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Southern national park faces risk of forest fires following dry spell

Update: March, 04/2014 - 08:17
A forester operates a water pump to hose down land at the U Minh Ha National Park in the southernmost province of Ca Mau. The 8,527ha park is facing increased threats of forest fires. – VNA/VNS Photo Le Huy Hai

HCM CITY (VNS) — The 8,527ha U Minh Ha National Park in the southernmost province of Ca Mau is facing increased threats of forest fires, according to the Ca Mau Sub-department of Forest Protection.

Nearly 6,500ha of the park are currently on a level three warning and more than 1,500ha are on level four. This may even rise to the fifth and highest level, in the coming months of the dry season.

Prolonged heat and strong winds since the start of the year have meant the water in the canals of the park's cajeput forest, have dried up.

Because they grow on peat land, fires in cajeput forests pose a serious threat. Peat is particularly flammable, so any fire would spread quickly and be difficult to extinguish, according to the Ca Mau sub-department.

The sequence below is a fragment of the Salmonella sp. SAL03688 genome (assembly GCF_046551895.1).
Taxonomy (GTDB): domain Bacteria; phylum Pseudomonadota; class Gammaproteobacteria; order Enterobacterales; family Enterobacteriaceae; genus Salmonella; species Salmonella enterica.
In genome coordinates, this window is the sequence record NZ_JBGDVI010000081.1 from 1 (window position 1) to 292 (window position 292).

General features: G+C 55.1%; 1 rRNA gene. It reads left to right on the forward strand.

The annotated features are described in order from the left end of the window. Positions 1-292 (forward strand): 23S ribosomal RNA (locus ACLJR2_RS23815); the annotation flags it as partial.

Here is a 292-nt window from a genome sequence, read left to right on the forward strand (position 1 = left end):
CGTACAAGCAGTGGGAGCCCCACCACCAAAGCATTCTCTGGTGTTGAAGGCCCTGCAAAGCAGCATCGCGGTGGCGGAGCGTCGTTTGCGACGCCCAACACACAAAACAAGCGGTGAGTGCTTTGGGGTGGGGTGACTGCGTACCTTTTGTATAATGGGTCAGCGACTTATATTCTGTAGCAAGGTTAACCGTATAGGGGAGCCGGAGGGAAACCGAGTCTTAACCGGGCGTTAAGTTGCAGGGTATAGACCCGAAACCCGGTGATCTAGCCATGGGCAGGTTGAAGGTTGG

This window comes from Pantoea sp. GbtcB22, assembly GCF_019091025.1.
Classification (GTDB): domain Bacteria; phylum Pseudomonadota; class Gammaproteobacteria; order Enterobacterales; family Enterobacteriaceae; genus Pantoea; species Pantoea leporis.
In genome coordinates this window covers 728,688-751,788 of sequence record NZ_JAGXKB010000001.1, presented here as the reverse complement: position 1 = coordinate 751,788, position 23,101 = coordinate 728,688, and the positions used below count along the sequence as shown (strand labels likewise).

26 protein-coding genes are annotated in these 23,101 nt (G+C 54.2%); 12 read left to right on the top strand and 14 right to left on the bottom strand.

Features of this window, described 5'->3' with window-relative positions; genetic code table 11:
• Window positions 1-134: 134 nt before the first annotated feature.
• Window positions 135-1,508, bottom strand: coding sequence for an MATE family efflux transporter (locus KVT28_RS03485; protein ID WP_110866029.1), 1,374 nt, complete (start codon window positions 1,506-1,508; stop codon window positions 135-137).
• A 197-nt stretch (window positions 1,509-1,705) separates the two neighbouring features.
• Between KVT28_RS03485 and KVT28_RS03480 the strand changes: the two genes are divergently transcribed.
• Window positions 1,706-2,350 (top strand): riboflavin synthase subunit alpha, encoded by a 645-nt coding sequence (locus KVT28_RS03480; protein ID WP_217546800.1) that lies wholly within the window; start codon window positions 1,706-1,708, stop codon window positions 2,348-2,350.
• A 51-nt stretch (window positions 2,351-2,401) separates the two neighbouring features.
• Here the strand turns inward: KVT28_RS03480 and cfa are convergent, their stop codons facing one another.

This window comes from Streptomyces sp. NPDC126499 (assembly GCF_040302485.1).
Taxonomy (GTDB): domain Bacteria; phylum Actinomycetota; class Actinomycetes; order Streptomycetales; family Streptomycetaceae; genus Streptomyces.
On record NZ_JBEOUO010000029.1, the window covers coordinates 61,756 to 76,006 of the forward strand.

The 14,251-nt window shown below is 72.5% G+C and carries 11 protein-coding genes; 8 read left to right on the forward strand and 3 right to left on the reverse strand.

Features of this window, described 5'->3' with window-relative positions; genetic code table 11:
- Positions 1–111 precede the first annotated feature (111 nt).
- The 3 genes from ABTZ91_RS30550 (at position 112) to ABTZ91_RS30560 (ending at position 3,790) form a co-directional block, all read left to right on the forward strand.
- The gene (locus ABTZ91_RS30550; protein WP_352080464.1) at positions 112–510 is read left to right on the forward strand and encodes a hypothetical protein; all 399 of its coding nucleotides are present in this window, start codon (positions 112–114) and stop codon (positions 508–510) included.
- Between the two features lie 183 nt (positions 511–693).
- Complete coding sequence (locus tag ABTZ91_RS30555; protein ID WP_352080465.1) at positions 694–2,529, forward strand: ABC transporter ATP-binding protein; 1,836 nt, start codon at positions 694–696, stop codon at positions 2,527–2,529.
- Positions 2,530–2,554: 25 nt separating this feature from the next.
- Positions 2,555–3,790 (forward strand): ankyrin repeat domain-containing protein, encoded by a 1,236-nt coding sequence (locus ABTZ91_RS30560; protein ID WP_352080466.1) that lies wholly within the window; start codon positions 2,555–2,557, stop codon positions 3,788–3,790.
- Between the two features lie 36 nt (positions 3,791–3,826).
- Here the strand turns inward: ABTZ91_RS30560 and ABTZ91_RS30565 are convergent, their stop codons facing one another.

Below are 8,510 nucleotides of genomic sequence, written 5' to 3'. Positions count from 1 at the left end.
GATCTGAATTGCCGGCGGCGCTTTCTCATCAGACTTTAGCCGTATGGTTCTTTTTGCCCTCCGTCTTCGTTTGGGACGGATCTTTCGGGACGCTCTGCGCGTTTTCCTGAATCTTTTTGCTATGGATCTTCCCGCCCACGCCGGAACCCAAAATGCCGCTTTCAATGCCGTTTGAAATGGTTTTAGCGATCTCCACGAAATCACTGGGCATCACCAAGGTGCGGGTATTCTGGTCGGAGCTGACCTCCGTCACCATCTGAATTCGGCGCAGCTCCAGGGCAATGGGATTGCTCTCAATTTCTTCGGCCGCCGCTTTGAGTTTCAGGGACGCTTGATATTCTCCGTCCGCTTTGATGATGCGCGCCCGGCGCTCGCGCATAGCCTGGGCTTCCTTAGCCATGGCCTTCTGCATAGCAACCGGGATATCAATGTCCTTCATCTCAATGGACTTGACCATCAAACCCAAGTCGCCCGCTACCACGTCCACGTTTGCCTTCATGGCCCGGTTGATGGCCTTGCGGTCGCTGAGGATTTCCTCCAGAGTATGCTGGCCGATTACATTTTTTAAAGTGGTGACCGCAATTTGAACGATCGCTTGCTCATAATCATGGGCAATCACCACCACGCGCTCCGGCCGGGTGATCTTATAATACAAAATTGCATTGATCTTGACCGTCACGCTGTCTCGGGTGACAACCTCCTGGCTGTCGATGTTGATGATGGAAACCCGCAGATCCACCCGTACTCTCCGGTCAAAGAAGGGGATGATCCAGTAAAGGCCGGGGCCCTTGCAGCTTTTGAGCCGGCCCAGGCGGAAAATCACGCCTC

The park authorities have improved measures to prevent forest fires, which has included building two large dams and 20 sluice gates to hold water for extinguishing fires should they start.

The park has also built and repaired 28 stations and 18 new monitoring towers, 11 fixed water pumps and set up two mobile pumps.

The park has also completed building a 78.8 km road system, including 26.3 km of asphalted roads which give vehicles better access to the further reaches of the forest should a fire occur. Alongside this, they have arranged for staff to monitor the park round the clock.

The board has advised that local people avoid entering the park to collect wood or honey, without permission as they may unintentionally start forest fires.

It has also encouraged more local people to help prevent forest fires by signing forest protection contracts with them, in which locals are expected to manage and tend to parts of the forest.

According to the board, in previous years, this method has proved effective in preventing forest fires. — VNS


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